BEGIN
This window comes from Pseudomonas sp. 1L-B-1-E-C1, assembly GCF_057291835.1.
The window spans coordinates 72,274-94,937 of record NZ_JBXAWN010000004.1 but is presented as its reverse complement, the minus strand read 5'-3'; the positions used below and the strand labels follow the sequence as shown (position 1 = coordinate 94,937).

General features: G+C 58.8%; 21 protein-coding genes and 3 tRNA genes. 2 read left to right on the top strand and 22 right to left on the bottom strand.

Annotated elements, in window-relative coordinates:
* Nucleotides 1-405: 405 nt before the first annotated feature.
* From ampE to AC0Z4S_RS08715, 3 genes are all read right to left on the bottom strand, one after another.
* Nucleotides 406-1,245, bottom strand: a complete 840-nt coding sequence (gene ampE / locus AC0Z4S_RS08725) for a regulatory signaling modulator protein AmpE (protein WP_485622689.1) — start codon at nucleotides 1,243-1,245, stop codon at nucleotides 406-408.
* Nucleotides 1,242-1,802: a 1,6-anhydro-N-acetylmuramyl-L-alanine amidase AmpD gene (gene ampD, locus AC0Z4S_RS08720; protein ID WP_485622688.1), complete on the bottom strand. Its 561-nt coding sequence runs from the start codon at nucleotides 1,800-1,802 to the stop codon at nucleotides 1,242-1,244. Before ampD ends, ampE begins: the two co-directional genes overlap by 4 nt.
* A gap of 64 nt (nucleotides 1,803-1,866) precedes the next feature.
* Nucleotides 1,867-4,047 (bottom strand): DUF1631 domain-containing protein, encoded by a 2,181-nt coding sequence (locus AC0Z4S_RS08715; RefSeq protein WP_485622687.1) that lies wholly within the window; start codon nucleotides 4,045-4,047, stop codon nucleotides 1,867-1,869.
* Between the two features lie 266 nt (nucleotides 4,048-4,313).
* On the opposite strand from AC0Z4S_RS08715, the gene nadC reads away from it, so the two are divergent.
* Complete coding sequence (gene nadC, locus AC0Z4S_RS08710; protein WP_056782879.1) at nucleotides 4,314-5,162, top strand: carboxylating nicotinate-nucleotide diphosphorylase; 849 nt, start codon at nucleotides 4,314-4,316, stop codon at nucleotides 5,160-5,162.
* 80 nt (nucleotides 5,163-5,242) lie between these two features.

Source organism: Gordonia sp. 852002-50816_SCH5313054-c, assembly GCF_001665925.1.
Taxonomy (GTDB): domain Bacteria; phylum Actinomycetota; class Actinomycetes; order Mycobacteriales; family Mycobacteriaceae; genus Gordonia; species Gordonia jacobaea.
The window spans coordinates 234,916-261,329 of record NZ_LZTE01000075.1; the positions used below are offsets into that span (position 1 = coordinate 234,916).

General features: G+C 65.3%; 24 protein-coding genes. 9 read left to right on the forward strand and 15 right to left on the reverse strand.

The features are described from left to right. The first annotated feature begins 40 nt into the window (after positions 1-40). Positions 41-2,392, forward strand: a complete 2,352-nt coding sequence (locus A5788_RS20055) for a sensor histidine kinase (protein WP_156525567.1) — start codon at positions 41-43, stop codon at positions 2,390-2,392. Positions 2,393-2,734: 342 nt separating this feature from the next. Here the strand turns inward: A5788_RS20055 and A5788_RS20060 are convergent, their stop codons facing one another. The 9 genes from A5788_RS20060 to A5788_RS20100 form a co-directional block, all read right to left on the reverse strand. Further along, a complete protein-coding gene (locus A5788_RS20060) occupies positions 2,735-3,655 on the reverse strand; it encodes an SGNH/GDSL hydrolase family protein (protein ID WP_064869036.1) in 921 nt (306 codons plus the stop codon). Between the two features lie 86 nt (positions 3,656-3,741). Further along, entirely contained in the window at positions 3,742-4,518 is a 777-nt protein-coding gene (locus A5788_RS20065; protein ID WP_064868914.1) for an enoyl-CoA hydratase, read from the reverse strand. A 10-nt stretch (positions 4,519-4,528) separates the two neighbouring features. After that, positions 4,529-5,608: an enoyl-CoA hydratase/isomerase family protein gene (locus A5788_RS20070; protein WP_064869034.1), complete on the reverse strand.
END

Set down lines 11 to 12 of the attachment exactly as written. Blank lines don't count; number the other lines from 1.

* Between the two features lie 266 nt (nucleotides 4,048-4,313).
* On the opposite strand from AC0Z4S_RS08715, the gene nadC reads away from it, so the two are divergent.